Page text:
Heimlicher: Cancel fee for Santa in Bancroft

       Westside City Councilman Jerry Heimlicher is standing up for Santa Claus. And he thinks he has the votes.
       At issue is City Parks' proposal to raise the daily rental fee for Bancroft Park from $75 to $200 next year. This could make it too expensive for the Old Colorado City Associates (OCCA) merchants group to continue its annual practice of having Santa in the park's historic cabin on numerous days during the Christmas season, OCCA President Nancy Stovall told Colorado Springs City Council at its formal meeting Nov. 22.
       Moved by her plea, Heimlicher convinced council to postpone action on the fee and reconsider it Tuesday, Dec. 13. “That's 12 days before Christmas,” Heimlicher said. “I'm going to say that Santa shouldn't pay anything.”
       His thinking is that Santa, who meets children for free in the cabin, is part of an educational and historical activity. “Kids are learning how people lived in those days,” he said. He also thinks it's significant that only the cabin, not the rest of the park, is used.
       But giving Santa a free ticket is not Heimlicher's only Bancroft crusade. For all other events, he thinks the fee should remain at $75. At the Dec. 12 informal meeting, he said he will ask City Parks to explain why the increase was deemed necessary. Unless he hears an explanation that's unexpectedly convincing, he said he plans to take the matter to a vote at the formal meeting the next day, at which time he believes he has the support of a majority of council members.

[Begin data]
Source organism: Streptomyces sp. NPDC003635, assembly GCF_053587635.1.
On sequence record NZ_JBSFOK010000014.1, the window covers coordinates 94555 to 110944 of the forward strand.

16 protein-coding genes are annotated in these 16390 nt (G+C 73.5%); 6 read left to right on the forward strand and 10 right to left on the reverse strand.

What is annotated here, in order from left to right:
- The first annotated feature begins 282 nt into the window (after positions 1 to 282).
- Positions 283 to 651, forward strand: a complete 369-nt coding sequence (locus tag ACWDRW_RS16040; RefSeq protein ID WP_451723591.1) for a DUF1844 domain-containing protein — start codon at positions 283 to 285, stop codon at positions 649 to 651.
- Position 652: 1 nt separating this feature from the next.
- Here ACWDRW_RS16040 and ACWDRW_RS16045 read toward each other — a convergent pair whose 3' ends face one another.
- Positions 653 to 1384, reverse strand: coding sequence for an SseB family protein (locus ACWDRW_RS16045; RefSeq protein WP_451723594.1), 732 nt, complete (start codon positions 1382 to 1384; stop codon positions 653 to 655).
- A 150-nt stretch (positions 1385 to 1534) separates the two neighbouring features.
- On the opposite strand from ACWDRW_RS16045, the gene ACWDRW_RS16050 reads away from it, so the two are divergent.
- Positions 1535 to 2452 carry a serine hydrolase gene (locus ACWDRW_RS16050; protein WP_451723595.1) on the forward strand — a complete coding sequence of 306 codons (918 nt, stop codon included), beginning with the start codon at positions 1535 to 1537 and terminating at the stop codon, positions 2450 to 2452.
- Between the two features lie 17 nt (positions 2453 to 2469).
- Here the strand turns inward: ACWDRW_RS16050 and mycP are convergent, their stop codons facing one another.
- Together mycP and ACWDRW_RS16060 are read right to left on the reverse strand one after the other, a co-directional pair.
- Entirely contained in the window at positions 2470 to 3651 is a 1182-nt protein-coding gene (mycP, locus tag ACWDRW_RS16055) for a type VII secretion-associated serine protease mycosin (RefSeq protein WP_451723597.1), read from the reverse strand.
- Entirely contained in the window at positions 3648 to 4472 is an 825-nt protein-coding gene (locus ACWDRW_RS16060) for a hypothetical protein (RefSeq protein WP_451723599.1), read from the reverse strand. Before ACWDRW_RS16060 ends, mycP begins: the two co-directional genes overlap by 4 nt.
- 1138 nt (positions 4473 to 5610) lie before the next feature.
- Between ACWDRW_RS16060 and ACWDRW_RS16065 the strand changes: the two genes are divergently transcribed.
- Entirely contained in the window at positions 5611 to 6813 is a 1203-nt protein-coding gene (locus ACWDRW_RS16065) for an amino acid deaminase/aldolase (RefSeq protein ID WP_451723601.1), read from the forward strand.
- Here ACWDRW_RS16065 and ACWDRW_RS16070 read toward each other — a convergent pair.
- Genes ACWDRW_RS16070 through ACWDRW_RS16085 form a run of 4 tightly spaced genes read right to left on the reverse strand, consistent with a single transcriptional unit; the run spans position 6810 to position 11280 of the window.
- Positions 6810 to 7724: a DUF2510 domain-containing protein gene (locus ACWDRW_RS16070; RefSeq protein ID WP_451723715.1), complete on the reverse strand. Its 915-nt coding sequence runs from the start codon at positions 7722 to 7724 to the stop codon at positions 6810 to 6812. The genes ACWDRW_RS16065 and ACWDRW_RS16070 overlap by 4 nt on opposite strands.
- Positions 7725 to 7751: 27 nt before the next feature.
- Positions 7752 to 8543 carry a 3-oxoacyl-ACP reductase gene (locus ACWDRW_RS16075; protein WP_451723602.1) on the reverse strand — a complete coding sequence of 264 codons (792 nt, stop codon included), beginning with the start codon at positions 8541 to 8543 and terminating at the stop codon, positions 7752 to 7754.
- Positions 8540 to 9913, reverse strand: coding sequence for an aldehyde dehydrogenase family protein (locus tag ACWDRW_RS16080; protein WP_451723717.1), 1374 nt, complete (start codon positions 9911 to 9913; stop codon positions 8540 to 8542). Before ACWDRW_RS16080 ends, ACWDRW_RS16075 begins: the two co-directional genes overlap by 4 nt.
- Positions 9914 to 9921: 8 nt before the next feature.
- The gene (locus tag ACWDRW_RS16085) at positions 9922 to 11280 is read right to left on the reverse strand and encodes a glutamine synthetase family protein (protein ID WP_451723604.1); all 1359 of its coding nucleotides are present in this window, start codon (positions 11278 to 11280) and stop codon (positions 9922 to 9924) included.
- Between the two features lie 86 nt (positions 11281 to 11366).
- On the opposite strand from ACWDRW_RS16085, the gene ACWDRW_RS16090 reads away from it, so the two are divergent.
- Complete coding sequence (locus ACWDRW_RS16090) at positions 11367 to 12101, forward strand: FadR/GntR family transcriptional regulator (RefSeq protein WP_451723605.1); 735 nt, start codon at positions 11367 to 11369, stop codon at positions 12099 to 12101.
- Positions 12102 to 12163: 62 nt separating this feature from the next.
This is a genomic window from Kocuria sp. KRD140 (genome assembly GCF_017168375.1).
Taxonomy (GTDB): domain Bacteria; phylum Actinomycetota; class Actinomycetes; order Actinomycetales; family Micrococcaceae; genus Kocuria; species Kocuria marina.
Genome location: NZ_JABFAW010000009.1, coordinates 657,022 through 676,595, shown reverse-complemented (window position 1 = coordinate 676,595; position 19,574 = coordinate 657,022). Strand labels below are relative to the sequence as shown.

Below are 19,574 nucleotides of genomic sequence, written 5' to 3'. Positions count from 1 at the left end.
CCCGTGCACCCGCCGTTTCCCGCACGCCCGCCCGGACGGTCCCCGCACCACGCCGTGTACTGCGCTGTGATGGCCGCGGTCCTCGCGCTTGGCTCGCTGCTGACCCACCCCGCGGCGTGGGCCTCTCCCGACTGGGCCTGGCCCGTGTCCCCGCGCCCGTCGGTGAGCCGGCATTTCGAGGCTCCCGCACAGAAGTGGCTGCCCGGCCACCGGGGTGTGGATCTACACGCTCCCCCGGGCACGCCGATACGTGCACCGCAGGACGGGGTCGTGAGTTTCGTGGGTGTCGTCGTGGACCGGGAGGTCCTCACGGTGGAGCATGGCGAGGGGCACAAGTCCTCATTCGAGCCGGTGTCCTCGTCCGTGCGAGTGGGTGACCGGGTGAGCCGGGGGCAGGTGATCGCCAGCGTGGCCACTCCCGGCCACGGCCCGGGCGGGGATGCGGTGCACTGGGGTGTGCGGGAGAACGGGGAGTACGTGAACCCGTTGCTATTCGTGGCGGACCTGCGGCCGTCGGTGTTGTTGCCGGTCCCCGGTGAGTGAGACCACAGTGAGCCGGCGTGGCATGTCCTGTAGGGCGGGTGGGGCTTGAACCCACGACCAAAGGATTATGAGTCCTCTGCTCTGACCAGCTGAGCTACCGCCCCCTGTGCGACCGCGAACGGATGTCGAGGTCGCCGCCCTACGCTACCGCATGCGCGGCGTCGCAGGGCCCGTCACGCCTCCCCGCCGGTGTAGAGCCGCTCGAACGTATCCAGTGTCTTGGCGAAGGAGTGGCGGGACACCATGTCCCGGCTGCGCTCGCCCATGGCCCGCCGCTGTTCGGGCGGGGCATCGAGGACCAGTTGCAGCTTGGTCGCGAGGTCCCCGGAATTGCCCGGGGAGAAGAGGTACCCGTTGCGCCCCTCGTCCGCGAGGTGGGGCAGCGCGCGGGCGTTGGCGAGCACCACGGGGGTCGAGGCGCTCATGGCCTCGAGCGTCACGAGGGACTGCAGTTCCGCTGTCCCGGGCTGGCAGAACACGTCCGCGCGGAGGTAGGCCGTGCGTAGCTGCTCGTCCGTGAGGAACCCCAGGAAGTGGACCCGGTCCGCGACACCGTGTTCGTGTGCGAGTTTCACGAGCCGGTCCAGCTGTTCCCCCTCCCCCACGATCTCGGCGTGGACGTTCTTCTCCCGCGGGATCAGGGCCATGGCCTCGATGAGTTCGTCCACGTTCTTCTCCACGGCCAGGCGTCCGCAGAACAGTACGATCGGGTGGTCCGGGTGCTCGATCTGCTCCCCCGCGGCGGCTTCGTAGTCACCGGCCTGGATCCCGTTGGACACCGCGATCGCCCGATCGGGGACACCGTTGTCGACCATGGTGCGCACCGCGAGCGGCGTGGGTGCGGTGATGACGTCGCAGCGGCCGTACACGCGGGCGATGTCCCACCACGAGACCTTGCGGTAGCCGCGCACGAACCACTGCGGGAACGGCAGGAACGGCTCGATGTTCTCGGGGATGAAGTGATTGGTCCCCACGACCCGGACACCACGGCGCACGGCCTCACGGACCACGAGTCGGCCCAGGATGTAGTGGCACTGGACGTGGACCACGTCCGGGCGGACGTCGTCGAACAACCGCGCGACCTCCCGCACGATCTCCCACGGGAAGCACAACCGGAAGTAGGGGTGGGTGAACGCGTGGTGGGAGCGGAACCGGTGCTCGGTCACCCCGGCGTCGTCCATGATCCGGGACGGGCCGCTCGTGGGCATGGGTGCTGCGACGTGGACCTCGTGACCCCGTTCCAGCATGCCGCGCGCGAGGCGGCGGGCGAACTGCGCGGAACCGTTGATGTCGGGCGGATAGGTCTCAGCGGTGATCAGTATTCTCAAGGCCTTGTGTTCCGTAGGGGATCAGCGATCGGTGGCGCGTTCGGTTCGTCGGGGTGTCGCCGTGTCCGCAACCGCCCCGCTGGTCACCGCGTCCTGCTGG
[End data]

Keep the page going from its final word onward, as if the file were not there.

Mike McCauley of City Parks had explained at a meeting on Bancroft reservations in October that the $200 fee made sense from a fairness standpoint because that is the fee for other parks in the city.
       A big reason for not raising the fee is Bancroft's unique status as a little park near a commercial area, Heimlicher said. A $200 fee would be the same as for a park with full amenities, such as Memorial Park.
       Another point for keeping the fee down is that Westside volunteers - specifically members of the Old Colorado City Historical Society (OCCHS) - led a campaign to restore the cabin two years ago. OCCHS in fact administered the grant that funded the repairs, whereas if City Parks had done so, it would have faced an income penalty under TABOR.
       If for some reason the Bancroft fee has to go up, Heimlicher said he would like to see it happen gradually over several years so as not to have a major impact. However, he said, “I'm going to do my best to have it remain the same and not go up at all.”
       This is the second time this fall that Heimlicher has involved himself in policy direction for Bancroft Park. The first time was last September, when he gained a council consensus to limit for-profit rentals of the park to just once a month.

Westside Pioneer article